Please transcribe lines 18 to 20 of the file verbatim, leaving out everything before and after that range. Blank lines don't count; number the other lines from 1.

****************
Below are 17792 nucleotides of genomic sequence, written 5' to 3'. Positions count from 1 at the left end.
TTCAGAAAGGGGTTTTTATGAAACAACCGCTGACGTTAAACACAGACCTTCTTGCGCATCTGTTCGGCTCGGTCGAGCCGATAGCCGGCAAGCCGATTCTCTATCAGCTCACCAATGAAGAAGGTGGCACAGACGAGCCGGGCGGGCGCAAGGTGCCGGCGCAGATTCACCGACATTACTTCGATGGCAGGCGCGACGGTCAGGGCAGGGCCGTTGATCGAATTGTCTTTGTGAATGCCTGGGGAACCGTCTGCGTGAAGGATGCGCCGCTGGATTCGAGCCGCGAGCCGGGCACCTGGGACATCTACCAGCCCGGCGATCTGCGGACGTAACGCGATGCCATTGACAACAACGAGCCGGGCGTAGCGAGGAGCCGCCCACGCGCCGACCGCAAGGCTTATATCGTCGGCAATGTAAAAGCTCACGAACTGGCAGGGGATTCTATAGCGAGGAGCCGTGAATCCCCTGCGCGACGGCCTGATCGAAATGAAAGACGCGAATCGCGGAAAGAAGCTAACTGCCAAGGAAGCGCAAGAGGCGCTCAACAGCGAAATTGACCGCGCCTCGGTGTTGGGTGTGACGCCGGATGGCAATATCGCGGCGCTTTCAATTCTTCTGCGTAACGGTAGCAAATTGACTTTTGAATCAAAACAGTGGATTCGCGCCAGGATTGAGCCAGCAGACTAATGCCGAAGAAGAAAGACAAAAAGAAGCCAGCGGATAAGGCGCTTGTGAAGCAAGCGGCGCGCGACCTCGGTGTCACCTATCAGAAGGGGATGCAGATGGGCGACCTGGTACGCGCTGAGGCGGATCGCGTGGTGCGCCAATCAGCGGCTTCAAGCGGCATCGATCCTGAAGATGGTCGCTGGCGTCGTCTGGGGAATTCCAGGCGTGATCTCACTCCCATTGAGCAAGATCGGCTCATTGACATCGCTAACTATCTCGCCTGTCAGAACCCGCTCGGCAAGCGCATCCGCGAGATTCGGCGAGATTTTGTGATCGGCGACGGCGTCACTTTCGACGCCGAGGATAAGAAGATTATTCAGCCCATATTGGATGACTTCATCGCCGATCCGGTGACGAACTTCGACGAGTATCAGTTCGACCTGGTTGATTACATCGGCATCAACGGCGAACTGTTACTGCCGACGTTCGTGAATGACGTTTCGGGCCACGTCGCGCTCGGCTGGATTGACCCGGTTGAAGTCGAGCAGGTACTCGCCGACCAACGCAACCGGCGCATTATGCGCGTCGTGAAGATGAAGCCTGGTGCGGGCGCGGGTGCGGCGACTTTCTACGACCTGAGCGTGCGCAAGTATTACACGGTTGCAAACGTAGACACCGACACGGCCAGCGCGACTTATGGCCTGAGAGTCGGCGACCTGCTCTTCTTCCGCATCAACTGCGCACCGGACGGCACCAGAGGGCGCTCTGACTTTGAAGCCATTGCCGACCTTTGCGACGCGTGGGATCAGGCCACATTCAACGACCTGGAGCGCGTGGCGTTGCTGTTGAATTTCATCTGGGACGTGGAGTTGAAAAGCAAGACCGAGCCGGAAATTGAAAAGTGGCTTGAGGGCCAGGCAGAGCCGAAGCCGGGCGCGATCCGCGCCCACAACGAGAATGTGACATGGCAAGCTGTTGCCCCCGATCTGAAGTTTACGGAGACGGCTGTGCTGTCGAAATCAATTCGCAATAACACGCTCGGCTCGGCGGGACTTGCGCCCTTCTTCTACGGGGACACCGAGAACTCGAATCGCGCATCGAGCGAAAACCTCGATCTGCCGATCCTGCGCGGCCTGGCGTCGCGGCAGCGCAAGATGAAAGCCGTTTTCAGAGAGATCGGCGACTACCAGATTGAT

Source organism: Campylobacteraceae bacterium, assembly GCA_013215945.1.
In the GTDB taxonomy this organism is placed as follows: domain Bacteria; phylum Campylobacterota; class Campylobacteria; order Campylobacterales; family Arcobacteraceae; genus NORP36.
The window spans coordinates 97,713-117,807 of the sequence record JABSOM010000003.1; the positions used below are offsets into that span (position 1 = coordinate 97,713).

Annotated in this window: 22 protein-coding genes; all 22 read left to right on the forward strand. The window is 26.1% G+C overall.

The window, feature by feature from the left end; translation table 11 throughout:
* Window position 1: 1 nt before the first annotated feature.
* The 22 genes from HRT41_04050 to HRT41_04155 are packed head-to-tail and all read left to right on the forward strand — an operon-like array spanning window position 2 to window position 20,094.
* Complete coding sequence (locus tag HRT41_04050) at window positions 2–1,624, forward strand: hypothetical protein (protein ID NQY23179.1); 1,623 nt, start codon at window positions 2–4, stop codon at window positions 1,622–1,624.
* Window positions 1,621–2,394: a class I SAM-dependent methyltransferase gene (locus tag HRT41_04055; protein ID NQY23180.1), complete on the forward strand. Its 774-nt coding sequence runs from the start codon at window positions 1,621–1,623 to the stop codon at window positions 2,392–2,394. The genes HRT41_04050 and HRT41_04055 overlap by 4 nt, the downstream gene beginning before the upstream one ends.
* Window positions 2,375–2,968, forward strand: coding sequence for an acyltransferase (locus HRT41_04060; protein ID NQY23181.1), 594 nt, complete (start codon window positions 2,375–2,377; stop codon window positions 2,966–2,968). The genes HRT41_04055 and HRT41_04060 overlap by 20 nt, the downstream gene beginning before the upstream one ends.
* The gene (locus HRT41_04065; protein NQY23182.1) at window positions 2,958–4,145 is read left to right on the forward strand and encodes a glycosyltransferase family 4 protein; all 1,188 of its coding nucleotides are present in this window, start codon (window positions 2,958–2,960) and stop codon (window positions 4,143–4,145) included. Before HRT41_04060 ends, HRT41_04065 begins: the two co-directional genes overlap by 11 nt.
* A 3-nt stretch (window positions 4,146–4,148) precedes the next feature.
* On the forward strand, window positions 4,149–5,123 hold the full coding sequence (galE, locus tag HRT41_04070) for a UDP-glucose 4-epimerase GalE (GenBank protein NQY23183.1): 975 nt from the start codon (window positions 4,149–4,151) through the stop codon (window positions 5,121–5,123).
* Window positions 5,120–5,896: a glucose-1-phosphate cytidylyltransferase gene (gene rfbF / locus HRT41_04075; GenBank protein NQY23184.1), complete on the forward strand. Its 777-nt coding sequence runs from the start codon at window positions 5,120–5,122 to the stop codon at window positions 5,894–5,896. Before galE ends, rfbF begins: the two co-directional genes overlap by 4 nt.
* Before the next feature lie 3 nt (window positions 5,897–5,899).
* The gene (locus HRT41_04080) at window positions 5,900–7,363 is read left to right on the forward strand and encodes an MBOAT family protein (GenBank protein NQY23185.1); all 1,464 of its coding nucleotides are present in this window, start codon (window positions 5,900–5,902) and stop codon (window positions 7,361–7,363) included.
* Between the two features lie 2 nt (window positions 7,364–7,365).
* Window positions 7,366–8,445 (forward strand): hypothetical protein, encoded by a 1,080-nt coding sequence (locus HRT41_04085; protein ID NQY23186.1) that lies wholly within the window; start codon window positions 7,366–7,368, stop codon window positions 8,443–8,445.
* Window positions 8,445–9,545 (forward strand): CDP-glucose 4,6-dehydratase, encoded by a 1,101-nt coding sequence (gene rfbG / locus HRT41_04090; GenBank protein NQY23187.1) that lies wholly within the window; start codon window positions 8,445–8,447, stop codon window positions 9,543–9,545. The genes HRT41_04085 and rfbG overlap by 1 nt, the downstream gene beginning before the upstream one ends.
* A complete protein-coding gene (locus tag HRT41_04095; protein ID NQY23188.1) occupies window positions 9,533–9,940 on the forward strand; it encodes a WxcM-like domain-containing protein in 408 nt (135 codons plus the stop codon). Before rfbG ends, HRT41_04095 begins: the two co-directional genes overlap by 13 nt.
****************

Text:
* The gene (locus HRT41_04080) at window positions 5,900–7,363 is read left to right on the forward strand and encodes an MBOAT family protein (GenBank protein NQY23185.1); all 1,464 of its coding nucleotides are present in this window, start codon (window positions 5,900–5,902) and stop codon (window positions 7,361–7,363) included.
* Between the two features lie 2 nt (window positions 7,364–7,365).
* Window positions 7,366–8,445 (forward strand): hypothetical protein, encoded by a 1,080-nt coding sequence (locus HRT41_04085; protein ID NQY23186.1) that lies wholly within the window; start codon window positions 7,366–7,368, stop codon window positions 8,443–8,445.